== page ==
As a central component of contemporary culture, films mirror and shape political debate. Reflecting on this development, scholars in the field of International Relations (IR) increasingly explore the intersection of TV series, fiction film and global politics. So far, however, virtually no systematic scholarly attention has been given to documentary film within IR.
This book fills this void by offering a critical companion to the subject aimed at assisting students, teachers and scholars of IR in understanding and assessing the various ways in which documentary films matter in global politics. The authors of this volume argue that much can be gained if we do not just think of documentaries as a window on or intervention in reality, but as a political epistemology that – like theories – involve particular postures, strategies and methodologies towards the world to which they provide access.
This work will be of great interest to students and scholars of international relations, popular culture and world politics and media studies alike.
Part I – Setting the Scene 1 Introduction, Rens van Munster and Casper Sylvest 2 Your Film in Seven Minutes: Neoliberalism and the Field of Documentary Film Production, Francesco Ragazzi Part II – Staging World Politics 3 Popular Documentaries and the Global Financial Crisis, Chris Clarke and James Brassett 4 Documenting Financial Assemblages and the Visualization of Responsibility Marieke de Goede 5 Non-Linearity in the Ocean Documentary, Philip E. Steinberg 6 Shots of Ambivalence: Nuclear Weapons in Documentary Film, Casper Sylvest 7 Inside War: Counterinsurgency and the Visualization of Violence, Rens van Munster 8 The Reflexivity of Tears: Documentaries of Sexual Military Assault, Robin May Schott 9 Meta-mediation, Visual Agency and Documentarist Reflexivity in Conflict Film: Burma VJ Meets Burke + Norfolk, Rune Saugmann Andersen 10 The Reckoning: Advocating International Criminal Justice and the Flattening of Humanity, Wouter G. Werner 11 Strange Encounters: Past, Present, and Future Conceivable LifeJuha A. Vuori Part III – Behind the Scenes 12 Evil, Art and Politics in Documentary Film: Interview with Joshua Oppenheimer, Rens van Munster and Casper Sylvest 13 Bridging Research and Documentary Film: Interview with Janus Metz and Sine Plambech, Rens van Munster and Casper Sylvest 14 After-ImageJames Der Derian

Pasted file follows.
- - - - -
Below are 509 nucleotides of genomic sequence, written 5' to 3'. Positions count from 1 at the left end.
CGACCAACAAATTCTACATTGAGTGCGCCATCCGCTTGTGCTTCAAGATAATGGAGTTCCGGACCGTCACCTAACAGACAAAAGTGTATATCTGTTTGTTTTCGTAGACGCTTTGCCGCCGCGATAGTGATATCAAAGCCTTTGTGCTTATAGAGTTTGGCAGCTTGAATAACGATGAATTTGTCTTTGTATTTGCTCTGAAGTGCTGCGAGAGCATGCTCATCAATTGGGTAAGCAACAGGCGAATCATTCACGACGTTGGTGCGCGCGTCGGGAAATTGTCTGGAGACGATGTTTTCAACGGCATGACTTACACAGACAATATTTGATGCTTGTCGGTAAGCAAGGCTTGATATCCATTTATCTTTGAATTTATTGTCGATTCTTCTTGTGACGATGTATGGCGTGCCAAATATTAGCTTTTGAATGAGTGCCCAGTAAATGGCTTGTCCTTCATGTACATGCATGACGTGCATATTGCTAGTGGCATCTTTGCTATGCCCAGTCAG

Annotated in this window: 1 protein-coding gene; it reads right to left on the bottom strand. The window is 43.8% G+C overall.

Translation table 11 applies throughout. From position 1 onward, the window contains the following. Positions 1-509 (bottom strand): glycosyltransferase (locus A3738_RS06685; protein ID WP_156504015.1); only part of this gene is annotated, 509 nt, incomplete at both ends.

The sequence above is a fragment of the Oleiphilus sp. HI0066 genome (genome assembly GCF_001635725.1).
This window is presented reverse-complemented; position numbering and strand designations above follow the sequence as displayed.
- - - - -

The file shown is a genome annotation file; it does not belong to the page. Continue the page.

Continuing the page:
The Popular Culture World Politics (PCWP) book series is the forum for leading interdisciplinary research that explores the profound and diverse interconnections between popular culture and world politics. It aims to bring further innovation, rigor, and recognition to this emerging sub-field of international relations.
To these ends, the PCWP series is interested in various themes, from the juxtaposition of cultural artefacts that are increasingly global in scope and regional, local and domestic forms of production, distribution and consumption; to the confrontations between cultural life and global political, social, and economic forces; to the new or emergent forms of politics that result from the rescaling or internationalization of popular culture.
Similarly, the PCWP series wishes to provide a venue for work that explores the effects of new technologies and new media on established practices of representation and the making of political meaning. It encourages engagement with popular culture as a means for contesting powerful narratives of particular events and political settlements as well as explorations of the ways that popular culture informs mainstream political discourse. The PCWP series promotes investigation into how popular culture contributes to changing perceptions of time, space, scale, identity, and participation while establishing the outer limits of what is popularly understood as ‘political’ or ‘cultural’.
In addition to film, television, literature, and art, the PCWP series actively encourages research into diverse artefacts including sound, music, food cultures, gaming, design, architecture, programming, leisure, sport, fandom and celebrity. The series is fiercely pluralist in its approaches to the study of popular culture and world politics and is interested in the past, present, and future cultural dimensions of hegemony, resistance and power.